Of course, you don’t fire customers just because they’re challenging. Challenges can be met, and problems can be fixed. But there are times and reasons to purge.
Here are seven situations when you want to consider ending customer relationships.
- complain constantly about trivial matters and are problem-prone
- are consistently mean or abusive to your employees
- don’t have the potential to give you more business
- don’t refer new business
- aren’t profitable (perhaps even cause you to lose money)
- engage in or suggest unethical or questionable activities, and/or
- no longer fall into your mission or values.
Still, you don’t just ditch longstanding customers or old friends who suddenly don’t fit the mold. But when you are deciding which customers to let go, consider the likelihood that the situation could change. If it’s likely to change, don’t give up on them yet.
But customers who present more than one of the issues should be the first you refer elsewhere quickly and tactfully.
How to do it
Here are steps from the customer service experts that you’ll want to take when you’ve decided to part ways with some customers:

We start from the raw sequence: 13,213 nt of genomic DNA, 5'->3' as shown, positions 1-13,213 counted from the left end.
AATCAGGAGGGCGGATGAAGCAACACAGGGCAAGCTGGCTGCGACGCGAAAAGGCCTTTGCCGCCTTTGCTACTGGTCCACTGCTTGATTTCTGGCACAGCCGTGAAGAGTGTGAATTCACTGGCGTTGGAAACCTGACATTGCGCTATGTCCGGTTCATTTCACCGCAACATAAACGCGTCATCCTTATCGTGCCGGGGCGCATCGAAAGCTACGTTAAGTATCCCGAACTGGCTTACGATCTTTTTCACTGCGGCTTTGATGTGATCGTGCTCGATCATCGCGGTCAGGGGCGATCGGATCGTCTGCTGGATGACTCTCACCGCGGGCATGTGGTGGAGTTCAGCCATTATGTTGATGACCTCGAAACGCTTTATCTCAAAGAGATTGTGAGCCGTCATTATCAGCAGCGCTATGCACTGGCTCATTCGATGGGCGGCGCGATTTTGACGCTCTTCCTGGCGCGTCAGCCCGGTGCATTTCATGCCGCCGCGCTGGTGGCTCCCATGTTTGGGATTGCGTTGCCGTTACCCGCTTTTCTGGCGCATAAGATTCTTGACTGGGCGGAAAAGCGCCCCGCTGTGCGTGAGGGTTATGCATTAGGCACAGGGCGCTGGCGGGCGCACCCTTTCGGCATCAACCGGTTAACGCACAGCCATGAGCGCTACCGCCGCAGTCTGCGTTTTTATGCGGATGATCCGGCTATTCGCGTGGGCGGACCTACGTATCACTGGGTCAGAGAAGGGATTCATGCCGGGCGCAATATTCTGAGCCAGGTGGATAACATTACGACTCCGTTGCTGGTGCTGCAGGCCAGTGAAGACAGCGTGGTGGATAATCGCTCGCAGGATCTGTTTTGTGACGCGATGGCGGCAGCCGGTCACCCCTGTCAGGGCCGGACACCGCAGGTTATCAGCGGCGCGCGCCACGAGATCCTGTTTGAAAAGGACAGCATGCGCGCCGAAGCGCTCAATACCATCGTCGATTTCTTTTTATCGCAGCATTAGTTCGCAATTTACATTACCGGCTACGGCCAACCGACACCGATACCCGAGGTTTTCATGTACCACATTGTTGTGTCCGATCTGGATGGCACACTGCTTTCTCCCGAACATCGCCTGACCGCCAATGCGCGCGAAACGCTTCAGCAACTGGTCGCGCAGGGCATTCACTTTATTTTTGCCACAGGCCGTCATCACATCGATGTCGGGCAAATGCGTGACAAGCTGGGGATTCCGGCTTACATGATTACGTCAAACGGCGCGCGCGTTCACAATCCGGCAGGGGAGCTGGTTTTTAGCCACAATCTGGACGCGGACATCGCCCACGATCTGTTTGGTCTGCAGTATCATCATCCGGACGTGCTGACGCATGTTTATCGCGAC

- Be appreciative and positive. You don’t have to end customer relationships on a sour note (even if it’s a sour situation). Thank customers for trying your products, working with your employees or experiencing your services. It can be as simple as, “We really appreciate you giving us a try.”
- Frame the situation. You don’t want to say anything that could be considered a personal attack, such as, “We find you difficult to work with” or “You always demand too much.” Instead, frame it in a way that puts you at some fault by reminding them of documented situations that led you to this moment. For instance, “Your request for X was outside the scope of what we offer, and you acknowledged that you wouldn’t be satisfied if we couldn’t do that” or “You’ve contacted us after the last five shipments to say you weren’t satisfied with your order. It seems we aren’t doing a good enough job to keep you happy.”
- Extend goodwill. You can often end the relationship quicker and more tactfully if you do something that makes departing customers feel like the winners. That may be an offer to refund fees or cancel the last invoice. It helps them walk away feeling like it was a good ride while it lasted. Say something like, “You shouldn’t have to pay for an experience that didn’t make you happy. That’s why I’m going to issue a refund for this past month.”
- Apologize. You might be thinking that these customers owe you an apology, but you’ll end on a much better note by apologizing to them. An apology prevents them from feeling like the wrongdoer and helps them move past resentment sooner. Say something like, “We’d like to think that our product/service/staff is a good fit for everyone. But it wasn’t in this case, and I’m sorry for that.”
- Offer alternatives. Don’t leave customers hanging. Let them know how they can pick up where you’re leaving them off. Say, “You might want to try X, Y or Z. One of them might be useful to you now. Best of luck.”
Resource: Adapted from Internet
Post time: Sep-14-2022